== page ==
Let’s first start with talking about what a “fiduciary” is and then how to figure out if your advisor is one. If you look up the word “fiduciary” in the dictionary, it’ll say something like, “someone who is held or founded in trust or confidence”. Doesn’t really help, does it? Unfortunately there isn’t a set definition and it is actually something that has been debated about a lot recently in Congress and by the SEC and other financial industry regulators. The way “fiduciary” is used in regards to a financial advice and an advisor, is that it is someone who gives advice or manages assets for the client’s interest first, not their own or their firms.
To get a little more specific about how this relates to financial advisors, let’s look at the 1940 Investment Advisor Act, which is still used to regulate the financial services industry. Besides acting in the client’s best interest, a “fiduciary” must also avoid acting in activity that’s a conflict of interest, and, at the very least, disclose any potential conflict, provide a full disclosure of any advice they offer, and owe the client undivided loyalty and act in good faith. Now, look through all these and think of your advisor, does this person meet all these?
You’re probably asking the same question I hear when I talk about being a fiduciary for the time with people, “what is the best way to know if my advisor is acting as a fiduciary?” It’s actually quite simple, look at how you pay your advisor. To act as a fiduciary, the advisor should be paid the same no matter what investments or advice they give their clients. This way they don’t have a bias to recommend a certain product or investment. It’s sad to say, but most advisors really are salesmen, meaning they only get paid when you buy what they are selling. By now, you’ve probably read or heard about the New York Times Op-Ed by Greg Smith “Why I Am Leaving Goldman Sachs”. Although I don’t agree with everything he writes, Greg sheds light on something that I’ve been frustrated about for quite some time, most large brokerage firms use their advisors to sell products that they make and have a business model that pays their advisors for selling not advising. So, again, take a look at how your advisor is paid, do they mostly make money when you buy what they recommend?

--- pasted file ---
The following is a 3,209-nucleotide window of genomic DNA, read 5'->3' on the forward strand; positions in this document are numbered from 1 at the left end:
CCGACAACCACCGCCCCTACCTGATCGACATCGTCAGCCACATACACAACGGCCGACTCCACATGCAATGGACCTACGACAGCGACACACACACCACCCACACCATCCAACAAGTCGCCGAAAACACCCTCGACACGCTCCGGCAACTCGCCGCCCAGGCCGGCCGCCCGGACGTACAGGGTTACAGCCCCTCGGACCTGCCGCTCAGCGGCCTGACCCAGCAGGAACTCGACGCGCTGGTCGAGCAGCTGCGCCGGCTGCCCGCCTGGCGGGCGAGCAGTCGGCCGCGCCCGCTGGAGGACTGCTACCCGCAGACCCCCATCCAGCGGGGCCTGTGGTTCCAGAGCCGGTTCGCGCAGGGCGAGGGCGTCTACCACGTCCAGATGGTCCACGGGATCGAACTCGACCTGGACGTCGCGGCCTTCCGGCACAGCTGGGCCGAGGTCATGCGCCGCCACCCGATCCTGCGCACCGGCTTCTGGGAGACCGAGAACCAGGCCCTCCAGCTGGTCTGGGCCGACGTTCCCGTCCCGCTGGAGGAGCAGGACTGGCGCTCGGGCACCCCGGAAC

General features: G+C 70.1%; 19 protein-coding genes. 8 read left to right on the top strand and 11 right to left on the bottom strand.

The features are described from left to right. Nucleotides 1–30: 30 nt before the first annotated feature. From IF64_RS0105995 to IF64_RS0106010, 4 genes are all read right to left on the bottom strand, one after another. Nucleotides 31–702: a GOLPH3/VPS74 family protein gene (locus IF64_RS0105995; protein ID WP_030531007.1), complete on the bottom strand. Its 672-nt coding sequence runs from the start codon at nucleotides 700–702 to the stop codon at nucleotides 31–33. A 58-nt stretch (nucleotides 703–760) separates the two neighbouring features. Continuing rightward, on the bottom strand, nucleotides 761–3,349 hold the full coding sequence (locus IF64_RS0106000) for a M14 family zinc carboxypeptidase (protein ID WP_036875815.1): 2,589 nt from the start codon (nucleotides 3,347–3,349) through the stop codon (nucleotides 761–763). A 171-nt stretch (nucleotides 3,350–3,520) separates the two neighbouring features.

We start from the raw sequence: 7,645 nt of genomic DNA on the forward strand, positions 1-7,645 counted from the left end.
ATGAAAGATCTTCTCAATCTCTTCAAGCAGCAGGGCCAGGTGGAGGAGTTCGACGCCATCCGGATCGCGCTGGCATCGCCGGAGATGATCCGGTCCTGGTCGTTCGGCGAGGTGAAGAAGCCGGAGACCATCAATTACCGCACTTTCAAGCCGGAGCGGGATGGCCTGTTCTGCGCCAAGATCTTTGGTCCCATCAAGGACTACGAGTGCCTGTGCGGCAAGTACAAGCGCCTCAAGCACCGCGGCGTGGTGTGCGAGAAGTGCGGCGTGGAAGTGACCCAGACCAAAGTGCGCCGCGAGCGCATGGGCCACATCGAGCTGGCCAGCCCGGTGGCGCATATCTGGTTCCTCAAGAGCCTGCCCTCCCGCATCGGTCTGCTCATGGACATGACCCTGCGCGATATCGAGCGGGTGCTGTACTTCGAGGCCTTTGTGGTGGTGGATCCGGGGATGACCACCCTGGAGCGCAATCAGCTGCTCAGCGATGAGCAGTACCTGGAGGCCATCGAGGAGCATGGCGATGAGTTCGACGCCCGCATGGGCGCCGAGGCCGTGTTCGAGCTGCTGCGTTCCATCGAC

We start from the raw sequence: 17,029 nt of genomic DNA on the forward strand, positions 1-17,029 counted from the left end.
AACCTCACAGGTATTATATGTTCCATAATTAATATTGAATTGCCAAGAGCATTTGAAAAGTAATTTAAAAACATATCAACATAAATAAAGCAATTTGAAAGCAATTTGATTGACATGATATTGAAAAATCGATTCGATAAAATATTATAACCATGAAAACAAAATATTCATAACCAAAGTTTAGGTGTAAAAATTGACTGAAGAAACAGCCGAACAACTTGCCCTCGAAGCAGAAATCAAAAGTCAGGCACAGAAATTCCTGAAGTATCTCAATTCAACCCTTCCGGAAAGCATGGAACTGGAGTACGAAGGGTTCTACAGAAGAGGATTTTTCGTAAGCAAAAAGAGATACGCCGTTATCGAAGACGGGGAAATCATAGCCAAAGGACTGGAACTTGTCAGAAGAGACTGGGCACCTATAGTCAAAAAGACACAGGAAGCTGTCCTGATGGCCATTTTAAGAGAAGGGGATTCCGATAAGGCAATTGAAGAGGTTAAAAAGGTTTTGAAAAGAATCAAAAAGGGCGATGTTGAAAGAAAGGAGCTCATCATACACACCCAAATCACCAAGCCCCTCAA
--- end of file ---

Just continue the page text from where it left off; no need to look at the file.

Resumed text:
If you don’t know how you pay your advisor, then they probably aren’t a fiduciary. They are most likely paid when you buy an investment product or insurance product. These advisors only have to make sure that their recommendation is “suitable” for you but not necessarily the best for you. See why I get so frustrated about this? To explain “suitable” versus “fiduciary” even more I like to use the example of a car salesman. If you go to a Lexus dealership, do you think you’re going to be recommended anything but a Lexus? No, you know you’re going to be recommended a Lexus, even if a Mercedes is better for you. The same is true for a financial advisor who isn’t a fiduciary, if you ask if your investments need to be changed, they are going to recommend changing them to something they sell, even if another investment option is better for you.
I could go on and on about this but I hope this helps clear things up a little and is a good starting point for analyzing the advice you’re getting. Be candid with your advisor and ask questions about how they are paid, what products their firm creates for them to sell, and what conflicts of interest they have. If they can’t answer these don’t even think twice, go find another advisor. This isn’t a foolproof way to find out if they are a fiduciary, but it’s a great starting point.
As always, please feel free to contact me with any questions you have,